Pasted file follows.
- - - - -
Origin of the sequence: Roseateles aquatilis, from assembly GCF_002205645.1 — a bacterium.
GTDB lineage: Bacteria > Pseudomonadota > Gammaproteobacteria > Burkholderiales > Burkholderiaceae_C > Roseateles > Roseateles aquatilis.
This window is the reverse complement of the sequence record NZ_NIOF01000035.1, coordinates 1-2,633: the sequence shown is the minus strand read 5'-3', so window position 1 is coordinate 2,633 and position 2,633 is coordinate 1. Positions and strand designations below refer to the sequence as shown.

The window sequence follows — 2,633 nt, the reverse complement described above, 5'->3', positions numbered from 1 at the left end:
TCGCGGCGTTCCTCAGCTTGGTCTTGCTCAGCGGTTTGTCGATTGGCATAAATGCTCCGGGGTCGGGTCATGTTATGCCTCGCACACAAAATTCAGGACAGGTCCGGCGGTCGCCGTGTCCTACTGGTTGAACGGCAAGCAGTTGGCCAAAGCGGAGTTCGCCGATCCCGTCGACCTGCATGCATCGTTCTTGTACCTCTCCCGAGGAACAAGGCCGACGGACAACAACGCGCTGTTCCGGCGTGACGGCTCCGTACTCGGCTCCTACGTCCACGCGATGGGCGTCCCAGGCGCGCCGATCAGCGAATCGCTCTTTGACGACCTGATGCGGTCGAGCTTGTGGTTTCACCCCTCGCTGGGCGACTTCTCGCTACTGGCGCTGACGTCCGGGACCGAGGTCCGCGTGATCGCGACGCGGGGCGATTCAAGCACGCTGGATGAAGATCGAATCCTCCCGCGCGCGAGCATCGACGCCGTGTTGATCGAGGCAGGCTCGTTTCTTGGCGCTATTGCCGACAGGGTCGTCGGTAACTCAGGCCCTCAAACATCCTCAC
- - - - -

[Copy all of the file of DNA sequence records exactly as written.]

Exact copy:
Origin of the sequence: Roseateles aquatilis, from assembly GCF_002205645.1 — a bacterium.
GTDB lineage: Bacteria > Pseudomonadota > Gammaproteobacteria > Burkholderiales > Burkholderiaceae_C > Roseateles > Roseateles aquatilis.
This window is the reverse complement of the sequence record NZ_NIOF01000035.1, coordinates 1-2,633: the sequence shown is the minus strand read 5'-3', so window position 1 is coordinate 2,633 and position 2,633 is coordinate 1. Positions and strand designations below refer to the sequence as shown.

The window sequence follows — 2,633 nt, the reverse complement described above, 5'->3', positions numbered from 1 at the left end:
TCGCGGCGTTCCTCAGCTTGGTCTTGCTCAGCGGTTTGTCGATTGGCATAAATGCTCCGGGGTCGGGTCATGTTATGCCTCGCACACAAAATTCAGGACAGGTCCGGCGGTCGCCGTGTCCTACTGGTTGAACGGCAAGCAGTTGGCCAAAGCGGAGTTCGCCGATCCCGTCGACCTGCATGCATCGTTCTTGTACCTCTCCCGAGGAACAAGGCCGACGGACAACAACGCGCTGTTCCGGCGTGACGGCTCCGTACTCGGCTCCTACGTCCACGCGATGGGCGTCCCAGGCGCGCCGATCAGCGAATCGCTCTTTGACGACCTGATGCGGTCGAGCTTGTGGTTTCACCCCTCGCTGGGCGACTTCTCGCTACTGGCGCTGACGTCCGGGACCGAGGTCCGCGTGATCGCGACGCGGGGCGATTCAAGCACGCTGGATGAAGATCGAATCCTCCCGCGCGCGAGCATCGACGCCGTGTTGATCGAGGCAGGCTCGTTTCTTGGCGCTATTGCCGACAGGGTCGTCGGTAACTCAGGCCCTCAAACATCCTCAC